Football

'Deflategate' and How Not to Scapegoat Tom Brady

Joseph Sohm / Shutterstock.com

Tom Brady playing with the New England Patriots against the Dallas Cowboys in 2011. Joseph Sohm / Shutterstock.com

This isn’t just about Tom Brady. As much as I may hate the guy, he and I have some things in common. Rhoden is pointing to a crisis that all humans face. No matter how successful we appear, we all face the same existential lack of being. I can have all the success and money in the world, but I will still feel an emptiness in my soul.

Why do we experience this lack of being? Because we are constantly comparing ourselves with others. This comparison leads us to believe that we aren’t enough, that we lack something within ourselves, and so we try to obtain something that will fill the void within our soul.

Not A Game

Football field. Photo via winui / Shutterstock.com

In a few days, Americans will gather across the country to watch the Super Bowl.

But what many of them don’t know is what happens outside of the stadium—a seedy underworld that profits off the sale of American children.

Every year, approximately 100,000 children are forced into prostitution in the United States—and many are illegally “bused in” to locations hosting major sporting events like the Super Bowl. Once the game is over, victims are relocated to the next profitable event.

The trafficking of our kids is not a game.

I can tell you firsthand that homeless children—desperate for food, shelter, and comfort—are the biggest victims of this horrific industry. At Covenant House, we’ve seen too many of these innocent children come through our doors.

I can also tell you that no homeless kid sells his or her body by choice. In a survey we conducted with Fordham University, almost 25 percent of homeless kids were either victims of trafficking or felt they needed to trade sex in order to survive.

ALL of them greatly regretted having to trade their bodies—a trauma that can haunt them for the rest of their lives.

We are doing everything we can to help these victims, as well as ensure that homeless kids who are at risk of becoming victims never fall prey to this vile industry.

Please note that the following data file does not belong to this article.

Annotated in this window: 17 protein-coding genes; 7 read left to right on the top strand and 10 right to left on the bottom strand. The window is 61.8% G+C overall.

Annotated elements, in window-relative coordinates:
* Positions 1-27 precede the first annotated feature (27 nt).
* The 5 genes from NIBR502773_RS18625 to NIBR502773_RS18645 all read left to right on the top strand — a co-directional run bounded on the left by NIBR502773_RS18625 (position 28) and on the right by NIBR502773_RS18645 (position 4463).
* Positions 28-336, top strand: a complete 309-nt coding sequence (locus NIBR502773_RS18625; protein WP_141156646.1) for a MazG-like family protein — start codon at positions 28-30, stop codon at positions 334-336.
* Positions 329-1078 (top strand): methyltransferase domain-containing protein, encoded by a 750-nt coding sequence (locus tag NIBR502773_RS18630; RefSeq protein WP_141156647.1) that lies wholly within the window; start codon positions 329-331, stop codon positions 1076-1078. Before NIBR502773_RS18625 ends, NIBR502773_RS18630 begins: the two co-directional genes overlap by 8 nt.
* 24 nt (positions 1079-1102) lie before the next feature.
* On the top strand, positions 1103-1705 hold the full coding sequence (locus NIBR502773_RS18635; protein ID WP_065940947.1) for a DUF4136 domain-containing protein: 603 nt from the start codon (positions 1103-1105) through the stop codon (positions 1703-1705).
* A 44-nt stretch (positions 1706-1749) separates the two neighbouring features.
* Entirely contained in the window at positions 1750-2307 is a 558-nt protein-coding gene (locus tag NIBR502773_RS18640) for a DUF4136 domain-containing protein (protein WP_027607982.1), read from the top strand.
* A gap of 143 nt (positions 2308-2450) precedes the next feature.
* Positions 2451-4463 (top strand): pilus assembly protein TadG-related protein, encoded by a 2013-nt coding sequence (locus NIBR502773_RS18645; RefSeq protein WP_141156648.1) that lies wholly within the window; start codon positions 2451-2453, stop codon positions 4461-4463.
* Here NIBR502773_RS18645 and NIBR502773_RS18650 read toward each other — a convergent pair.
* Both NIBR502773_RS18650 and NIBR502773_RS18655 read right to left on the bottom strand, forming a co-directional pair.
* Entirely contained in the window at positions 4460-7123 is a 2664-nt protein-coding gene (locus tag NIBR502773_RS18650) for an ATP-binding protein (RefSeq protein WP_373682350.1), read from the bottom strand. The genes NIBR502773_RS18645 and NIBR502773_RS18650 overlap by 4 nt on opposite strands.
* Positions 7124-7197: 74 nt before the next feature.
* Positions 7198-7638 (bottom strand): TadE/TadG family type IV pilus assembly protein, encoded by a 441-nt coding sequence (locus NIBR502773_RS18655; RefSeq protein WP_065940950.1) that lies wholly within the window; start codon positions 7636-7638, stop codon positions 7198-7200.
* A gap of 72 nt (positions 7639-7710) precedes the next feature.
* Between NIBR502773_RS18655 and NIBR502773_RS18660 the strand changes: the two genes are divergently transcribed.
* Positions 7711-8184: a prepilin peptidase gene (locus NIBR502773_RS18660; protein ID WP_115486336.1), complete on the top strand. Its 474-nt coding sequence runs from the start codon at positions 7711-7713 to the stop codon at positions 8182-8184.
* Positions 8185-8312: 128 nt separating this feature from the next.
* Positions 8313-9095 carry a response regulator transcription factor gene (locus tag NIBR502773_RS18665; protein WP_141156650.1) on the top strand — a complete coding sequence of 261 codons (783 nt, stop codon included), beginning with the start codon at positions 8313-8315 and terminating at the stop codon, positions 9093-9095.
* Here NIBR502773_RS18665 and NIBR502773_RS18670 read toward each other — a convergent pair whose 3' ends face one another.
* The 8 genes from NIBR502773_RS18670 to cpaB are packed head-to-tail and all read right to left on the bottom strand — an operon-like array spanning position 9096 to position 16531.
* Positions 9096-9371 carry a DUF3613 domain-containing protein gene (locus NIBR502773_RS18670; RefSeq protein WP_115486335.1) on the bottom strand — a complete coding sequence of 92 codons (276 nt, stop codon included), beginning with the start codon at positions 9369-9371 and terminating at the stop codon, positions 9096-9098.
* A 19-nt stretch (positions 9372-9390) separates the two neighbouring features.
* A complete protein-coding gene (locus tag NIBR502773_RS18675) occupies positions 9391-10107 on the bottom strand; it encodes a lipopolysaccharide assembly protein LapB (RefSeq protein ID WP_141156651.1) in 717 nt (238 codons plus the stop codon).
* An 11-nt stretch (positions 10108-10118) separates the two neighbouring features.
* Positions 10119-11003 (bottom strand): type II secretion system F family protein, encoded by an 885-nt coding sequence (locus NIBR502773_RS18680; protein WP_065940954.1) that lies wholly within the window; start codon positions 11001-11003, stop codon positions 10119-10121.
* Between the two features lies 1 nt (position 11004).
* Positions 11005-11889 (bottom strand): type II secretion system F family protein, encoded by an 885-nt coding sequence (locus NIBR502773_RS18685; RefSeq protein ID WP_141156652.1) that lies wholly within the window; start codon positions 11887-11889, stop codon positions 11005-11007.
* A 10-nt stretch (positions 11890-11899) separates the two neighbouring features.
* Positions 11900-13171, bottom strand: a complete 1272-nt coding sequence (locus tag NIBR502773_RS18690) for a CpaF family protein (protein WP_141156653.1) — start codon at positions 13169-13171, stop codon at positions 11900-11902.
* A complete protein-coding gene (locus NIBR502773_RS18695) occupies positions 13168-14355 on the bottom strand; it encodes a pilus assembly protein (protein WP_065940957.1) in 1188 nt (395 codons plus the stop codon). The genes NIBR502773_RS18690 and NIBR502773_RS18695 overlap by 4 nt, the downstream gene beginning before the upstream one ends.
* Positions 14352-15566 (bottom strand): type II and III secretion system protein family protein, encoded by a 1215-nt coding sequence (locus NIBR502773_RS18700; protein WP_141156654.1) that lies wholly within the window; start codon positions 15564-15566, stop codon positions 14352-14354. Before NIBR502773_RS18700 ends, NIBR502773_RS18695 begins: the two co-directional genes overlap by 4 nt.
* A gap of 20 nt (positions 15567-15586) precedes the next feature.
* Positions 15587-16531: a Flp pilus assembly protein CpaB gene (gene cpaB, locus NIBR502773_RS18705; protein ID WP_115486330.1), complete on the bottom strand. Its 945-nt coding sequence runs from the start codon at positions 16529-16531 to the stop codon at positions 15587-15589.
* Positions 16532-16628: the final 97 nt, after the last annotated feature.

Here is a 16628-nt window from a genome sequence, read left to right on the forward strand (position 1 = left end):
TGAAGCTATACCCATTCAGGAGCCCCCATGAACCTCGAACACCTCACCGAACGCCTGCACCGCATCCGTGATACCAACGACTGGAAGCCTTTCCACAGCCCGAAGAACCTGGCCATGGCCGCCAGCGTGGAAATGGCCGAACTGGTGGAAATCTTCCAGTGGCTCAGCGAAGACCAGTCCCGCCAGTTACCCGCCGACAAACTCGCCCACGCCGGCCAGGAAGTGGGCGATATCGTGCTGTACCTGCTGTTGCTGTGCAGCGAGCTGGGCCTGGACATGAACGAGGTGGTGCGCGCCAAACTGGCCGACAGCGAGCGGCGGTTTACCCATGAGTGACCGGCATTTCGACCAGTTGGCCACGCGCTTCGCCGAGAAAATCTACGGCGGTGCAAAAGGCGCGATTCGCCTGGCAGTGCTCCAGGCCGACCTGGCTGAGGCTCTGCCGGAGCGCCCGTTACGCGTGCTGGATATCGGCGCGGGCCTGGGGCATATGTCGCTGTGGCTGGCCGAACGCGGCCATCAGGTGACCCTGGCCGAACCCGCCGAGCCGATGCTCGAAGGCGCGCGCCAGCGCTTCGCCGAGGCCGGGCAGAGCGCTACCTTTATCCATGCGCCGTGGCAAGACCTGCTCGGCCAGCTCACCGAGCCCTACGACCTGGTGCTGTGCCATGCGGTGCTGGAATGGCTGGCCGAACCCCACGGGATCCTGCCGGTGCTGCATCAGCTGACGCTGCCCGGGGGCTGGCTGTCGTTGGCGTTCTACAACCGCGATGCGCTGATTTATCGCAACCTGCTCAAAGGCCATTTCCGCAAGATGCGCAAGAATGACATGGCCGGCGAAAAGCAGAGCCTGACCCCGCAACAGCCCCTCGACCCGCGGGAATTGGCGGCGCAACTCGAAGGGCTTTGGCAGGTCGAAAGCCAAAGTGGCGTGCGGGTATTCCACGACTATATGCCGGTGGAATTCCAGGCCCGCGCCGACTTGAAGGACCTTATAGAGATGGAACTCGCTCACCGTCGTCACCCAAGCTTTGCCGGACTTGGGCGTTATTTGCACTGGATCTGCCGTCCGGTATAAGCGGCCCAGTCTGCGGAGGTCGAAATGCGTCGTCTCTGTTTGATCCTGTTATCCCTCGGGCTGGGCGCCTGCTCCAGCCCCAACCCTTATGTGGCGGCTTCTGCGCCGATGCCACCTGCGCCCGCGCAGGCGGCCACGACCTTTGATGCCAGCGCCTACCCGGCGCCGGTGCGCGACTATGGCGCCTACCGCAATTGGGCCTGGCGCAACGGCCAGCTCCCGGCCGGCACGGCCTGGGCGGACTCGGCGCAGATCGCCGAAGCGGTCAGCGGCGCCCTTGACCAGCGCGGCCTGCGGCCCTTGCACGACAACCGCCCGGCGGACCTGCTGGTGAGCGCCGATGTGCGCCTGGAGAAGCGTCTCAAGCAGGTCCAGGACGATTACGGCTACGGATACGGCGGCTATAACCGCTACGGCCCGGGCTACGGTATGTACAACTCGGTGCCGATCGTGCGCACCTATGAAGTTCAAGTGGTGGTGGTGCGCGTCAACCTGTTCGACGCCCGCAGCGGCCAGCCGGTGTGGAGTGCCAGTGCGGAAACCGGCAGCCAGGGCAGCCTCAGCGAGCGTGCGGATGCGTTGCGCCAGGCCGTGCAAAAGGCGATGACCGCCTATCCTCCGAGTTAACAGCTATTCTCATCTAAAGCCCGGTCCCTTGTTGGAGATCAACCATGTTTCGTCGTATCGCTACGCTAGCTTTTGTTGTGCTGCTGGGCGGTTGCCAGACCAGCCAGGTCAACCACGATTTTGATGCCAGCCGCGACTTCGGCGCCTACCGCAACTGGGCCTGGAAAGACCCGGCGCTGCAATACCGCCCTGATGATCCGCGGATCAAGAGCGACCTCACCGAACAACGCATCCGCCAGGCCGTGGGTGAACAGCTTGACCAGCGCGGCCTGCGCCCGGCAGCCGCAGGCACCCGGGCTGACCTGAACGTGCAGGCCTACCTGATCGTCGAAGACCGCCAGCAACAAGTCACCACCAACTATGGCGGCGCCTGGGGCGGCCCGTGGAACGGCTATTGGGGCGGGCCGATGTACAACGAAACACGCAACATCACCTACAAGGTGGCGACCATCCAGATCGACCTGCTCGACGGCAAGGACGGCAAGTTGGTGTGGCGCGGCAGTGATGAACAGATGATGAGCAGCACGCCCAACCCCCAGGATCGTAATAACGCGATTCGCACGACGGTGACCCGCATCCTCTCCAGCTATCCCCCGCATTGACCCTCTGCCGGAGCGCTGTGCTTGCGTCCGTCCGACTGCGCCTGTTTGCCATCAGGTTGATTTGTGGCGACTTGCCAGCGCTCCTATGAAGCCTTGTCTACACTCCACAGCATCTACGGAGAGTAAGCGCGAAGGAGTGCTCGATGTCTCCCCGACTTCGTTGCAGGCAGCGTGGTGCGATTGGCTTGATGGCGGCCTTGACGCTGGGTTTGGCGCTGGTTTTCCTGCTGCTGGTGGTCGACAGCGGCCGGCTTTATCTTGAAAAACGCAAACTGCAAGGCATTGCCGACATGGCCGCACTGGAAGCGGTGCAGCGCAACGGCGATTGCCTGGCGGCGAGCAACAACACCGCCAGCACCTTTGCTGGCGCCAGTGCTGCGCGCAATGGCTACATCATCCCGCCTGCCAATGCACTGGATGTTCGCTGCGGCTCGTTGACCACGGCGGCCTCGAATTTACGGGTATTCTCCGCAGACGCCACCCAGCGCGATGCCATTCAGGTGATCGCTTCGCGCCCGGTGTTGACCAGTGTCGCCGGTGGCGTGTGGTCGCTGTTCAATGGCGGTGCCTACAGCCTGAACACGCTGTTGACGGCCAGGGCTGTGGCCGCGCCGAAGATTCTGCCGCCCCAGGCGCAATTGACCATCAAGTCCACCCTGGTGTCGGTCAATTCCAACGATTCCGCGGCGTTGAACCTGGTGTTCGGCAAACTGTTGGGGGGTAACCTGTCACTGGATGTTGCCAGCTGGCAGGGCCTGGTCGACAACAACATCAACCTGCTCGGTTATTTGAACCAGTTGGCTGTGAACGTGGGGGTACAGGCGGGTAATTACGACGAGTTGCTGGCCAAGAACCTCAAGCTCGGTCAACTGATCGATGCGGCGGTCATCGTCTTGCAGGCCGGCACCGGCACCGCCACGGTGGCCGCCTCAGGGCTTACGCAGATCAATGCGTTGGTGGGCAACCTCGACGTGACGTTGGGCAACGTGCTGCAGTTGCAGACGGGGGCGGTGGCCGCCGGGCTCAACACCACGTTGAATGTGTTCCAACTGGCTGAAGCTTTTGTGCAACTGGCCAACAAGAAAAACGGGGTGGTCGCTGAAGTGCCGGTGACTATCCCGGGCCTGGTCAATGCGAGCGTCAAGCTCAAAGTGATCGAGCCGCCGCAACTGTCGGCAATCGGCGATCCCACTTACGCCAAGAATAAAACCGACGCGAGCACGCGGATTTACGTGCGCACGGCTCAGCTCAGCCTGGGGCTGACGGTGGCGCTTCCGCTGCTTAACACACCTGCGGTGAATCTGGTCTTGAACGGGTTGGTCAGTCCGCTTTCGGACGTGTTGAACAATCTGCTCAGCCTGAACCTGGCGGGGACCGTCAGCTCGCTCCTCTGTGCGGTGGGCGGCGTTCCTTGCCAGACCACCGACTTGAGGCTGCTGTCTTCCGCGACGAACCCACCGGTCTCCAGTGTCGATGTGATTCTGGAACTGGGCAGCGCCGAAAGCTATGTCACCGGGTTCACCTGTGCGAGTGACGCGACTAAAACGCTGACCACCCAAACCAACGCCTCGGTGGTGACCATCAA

Weekly Wrap 9.19.14: The 10 Best Stories You Missed This Week

1. In Record Turnout, Demographics Shape Scotland's Emphatic No Vote
National Geographic has a recap (and stunning photos) of yesterday's vote: "Tomorrow a new campaign—for reconciliation—will begin. The referendum opened up deep, sometimes venomous, class and regional divisions."

2. WATCH: It’s On Us 
Today, the White House announced its nationwide public service campaign to prevent and respond to sexual assault on campuses. Watch and share.

3. Together We Make Football
“Football encourages some deep tremor of romance about what it means to be a man. ...Save for the military — with which it has a symbiotic relationship — the NFL is the biggest and strongest exponent of American masculinity. And integral to that notion of American masculinity is violence.”

4. Confessions of a Military Skeptic
"Do we believe that everything will be fine after we kill the last Islamic State militant?" Thomas Reese, on being neither military hawk nor pacifist in regards to ISIS, for National Catholic Reporter.

'Boots on the Ground'

SUMMER IS THE season for high school football practice. Two years ago, the players at Central Catholic High School in Portland, Ore., got a different kind of coaching, brought in by head coach Steve Pyne. For the first time, U.S. Army recruiters would serve as volunteers to run the football team through their strength and conditioning paces—helping them prepare for the annual “Holy War” matchup against archrival Jesuit High School.

According to an article in the U.S. Army’s monthly Recruiter Journal, the Army “footprint” for the big game included a Humvee parked outside the stadium and a pre-kickoff event in which local recruiters placed “unit patch decals from various Army divisions” onto players’ helmets.

“Not once at practice did we talk about the Army,” said one of the recruiters. “It wasn’t about the Army. It was about how we can integrate ourselves into the community in a way the community will accept us and not feel like we are a threat.”

In recent years, the Pentagon’s military recruiting capabilities have experienced a quantum leap—including unprecedented access to Christian high schools. Not only are military recruiters using football to gain entry into parochial schools, but they are increasingly relying on military testing in schools to access students’ private information without parental consent.

Read the Full Article

​You've reached the end of our free magazine preview. For full digital access to Sojourners articles for as little as $2.95, please subscribe now. Your subscription allows us to pay authors fairly for their terrific work!
Subscribe Now!

From the Archives: August 1998

A GROUP of Native Americans appeared before the Trademark Trial and Appeal Board to argue that “Redskins,” the name of Washington, D.C.’s football team, is racist and not deserving of federal trademark protection. Federal law states that a company name may not be “scandalous” or “disparaging.” ...

Offering an opinion is Chief Billy Redwing Tayac of the Piscataway Indian Nation, a Native American people who have been in the Washington area for roughly 10,000 years longer than the football team.